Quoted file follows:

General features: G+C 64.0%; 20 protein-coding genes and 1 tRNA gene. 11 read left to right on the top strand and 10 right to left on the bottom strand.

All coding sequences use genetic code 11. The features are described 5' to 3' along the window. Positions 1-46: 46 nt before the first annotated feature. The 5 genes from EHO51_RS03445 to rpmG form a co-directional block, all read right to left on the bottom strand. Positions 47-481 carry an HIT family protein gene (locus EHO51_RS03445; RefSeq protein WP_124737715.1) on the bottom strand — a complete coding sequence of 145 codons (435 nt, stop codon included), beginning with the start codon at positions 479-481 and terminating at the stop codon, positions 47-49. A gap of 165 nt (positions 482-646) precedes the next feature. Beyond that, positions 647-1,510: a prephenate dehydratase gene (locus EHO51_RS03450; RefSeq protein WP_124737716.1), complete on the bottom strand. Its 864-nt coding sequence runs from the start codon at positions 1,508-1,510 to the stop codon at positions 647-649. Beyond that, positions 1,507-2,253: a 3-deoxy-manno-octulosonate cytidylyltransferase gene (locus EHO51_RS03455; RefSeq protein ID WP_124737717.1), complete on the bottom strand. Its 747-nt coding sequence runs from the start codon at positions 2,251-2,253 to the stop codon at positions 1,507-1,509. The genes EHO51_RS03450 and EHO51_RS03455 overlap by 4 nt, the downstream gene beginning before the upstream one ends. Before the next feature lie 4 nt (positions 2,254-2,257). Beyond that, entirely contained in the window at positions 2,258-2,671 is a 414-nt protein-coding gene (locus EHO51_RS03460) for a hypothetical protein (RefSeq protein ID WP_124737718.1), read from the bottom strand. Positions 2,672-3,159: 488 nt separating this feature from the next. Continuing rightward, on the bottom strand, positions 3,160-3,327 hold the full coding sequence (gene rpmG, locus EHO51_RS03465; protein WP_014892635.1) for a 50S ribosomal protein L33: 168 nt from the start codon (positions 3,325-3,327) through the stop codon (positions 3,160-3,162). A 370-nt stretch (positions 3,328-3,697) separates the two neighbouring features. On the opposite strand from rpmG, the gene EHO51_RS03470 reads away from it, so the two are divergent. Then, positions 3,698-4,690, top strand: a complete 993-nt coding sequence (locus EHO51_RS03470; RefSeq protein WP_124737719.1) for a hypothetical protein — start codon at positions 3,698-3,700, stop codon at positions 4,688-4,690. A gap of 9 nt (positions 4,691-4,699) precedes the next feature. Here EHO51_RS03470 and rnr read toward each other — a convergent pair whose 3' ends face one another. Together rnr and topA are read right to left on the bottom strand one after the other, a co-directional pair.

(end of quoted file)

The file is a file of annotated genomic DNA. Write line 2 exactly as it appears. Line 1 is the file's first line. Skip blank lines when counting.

All coding sequences use genetic code 11. The features are described 5' to 3' along the window. Positions 1-46: 46 nt before the first annotated feature. The 5 genes from EHO51_RS03445 to rpmG form a co-directional block, all read right to left on the bottom strand. Positions 47-481 carry an HIT family protein gene (locus EHO51_RS03445; RefSeq protein WP_124737715.1) on the bottom strand — a complete coding sequence of 145 codons (435 nt, stop codon included), beginning with the start codon at positions 479-481 and terminating at the stop codon, positions 47-49. A gap of 165 nt (positions 482-646) precedes the next feature. Beyond that, positions 647-1,510: a prephenate dehydratase gene (locus EHO51_RS03450; RefSeq protein WP_124737716.1), complete on the bottom strand. Its 864-nt coding sequence runs from the start codon at positions 1,508-1,510 to the stop codon at positions 647-649. Beyond that, positions 1,507-2,253: a 3-deoxy-manno-octulosonate cytidylyltransferase gene (locus EHO51_RS03455; RefSeq protein ID WP_124737717.1), complete on the bottom strand. Its 747-nt coding sequence runs from the start codon at positions 2,251-2,253 to the stop codon at positions 1,507-1,509. The genes EHO51_RS03450 and EHO51_RS03455 overlap by 4 nt, the downstream gene beginning before the upstream one ends. Before the next feature lie 4 nt (positions 2,254-2,257). Beyond that, entirely contained in the window at positions 2,258-2,671 is a 414-nt protein-coding gene (locus EHO51_RS03460) for a hypothetical protein (RefSeq protein ID WP_124737718.1), read from the bottom strand. Positions 2,672-3,159: 488 nt separating this feature from the next. Continuing rightward, on the bottom strand, positions 3,160-3,327 hold the full coding sequence (gene rpmG, locus EHO51_RS03465; protein WP_014892635.1) for a 50S ribosomal protein L33: 168 nt from the start codon (positions 3,325-3,327) through the stop codon (positions 3,160-3,162). A 370-nt stretch (positions 3,328-3,697) separates the two neighbouring features. On the opposite strand from rpmG, the gene EHO51_RS03470 reads away from it, so the two are divergent. Then, positions 3,698-4,690, top strand: a complete 993-nt coding sequence (locus EHO51_RS03470; RefSeq protein WP_124737719.1) for a hypothetical protein — start codon at positions 3,698-3,700, stop codon at positions 4,688-4,690. A gap of 9 nt (positions 4,691-4,699) precedes the next feature. Here EHO51_RS03470 and rnr read toward each other — a convergent pair whose 3' ends face one another. Together rnr and topA are read right to left on the bottom strand one after the other, a co-directional pair.